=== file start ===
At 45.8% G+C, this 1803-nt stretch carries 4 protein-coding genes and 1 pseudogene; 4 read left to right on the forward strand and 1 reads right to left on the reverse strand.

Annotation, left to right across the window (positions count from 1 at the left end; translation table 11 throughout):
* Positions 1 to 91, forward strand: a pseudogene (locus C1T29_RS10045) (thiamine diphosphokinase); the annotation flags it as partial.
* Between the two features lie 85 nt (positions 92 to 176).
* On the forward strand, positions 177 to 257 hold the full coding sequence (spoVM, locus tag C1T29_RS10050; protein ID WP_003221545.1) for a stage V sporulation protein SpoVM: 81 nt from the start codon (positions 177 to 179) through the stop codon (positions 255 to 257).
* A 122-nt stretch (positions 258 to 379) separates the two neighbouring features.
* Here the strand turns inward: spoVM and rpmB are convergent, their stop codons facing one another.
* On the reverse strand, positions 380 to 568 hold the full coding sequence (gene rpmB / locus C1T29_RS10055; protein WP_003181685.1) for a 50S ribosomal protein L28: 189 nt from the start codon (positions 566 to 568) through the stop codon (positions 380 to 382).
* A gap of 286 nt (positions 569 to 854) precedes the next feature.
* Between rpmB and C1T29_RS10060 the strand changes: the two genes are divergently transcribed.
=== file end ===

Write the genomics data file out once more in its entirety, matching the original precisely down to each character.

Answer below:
At 45.8% G+C, this 1803-nt stretch carries 4 protein-coding genes and 1 pseudogene; 4 read left to right on the forward strand and 1 reads right to left on the reverse strand.

Annotation, left to right across the window (positions count from 1 at the left end; translation table 11 throughout):
* Positions 1 to 91, forward strand: a pseudogene (locus C1T29_RS10045) (thiamine diphosphokinase); the annotation flags it as partial.
* Between the two features lie 85 nt (positions 92 to 176).
* On the forward strand, positions 177 to 257 hold the full coding sequence (spoVM, locus tag C1T29_RS10050; protein ID WP_003221545.1) for a stage V sporulation protein SpoVM: 81 nt from the start codon (positions 177 to 179) through the stop codon (positions 255 to 257).
* A 122-nt stretch (positions 258 to 379) separates the two neighbouring features.
* Here the strand turns inward: spoVM and rpmB are convergent, their stop codons facing one another.
* On the reverse strand, positions 380 to 568 hold the full coding sequence (gene rpmB / locus C1T29_RS10055; protein WP_003181685.1) for a 50S ribosomal protein L28: 189 nt from the start codon (positions 566 to 568) through the stop codon (positions 380 to 382).
* A gap of 286 nt (positions 569 to 854) precedes the next feature.
* Between rpmB and C1T29_RS10060 the strand changes: the two genes are divergently transcribed.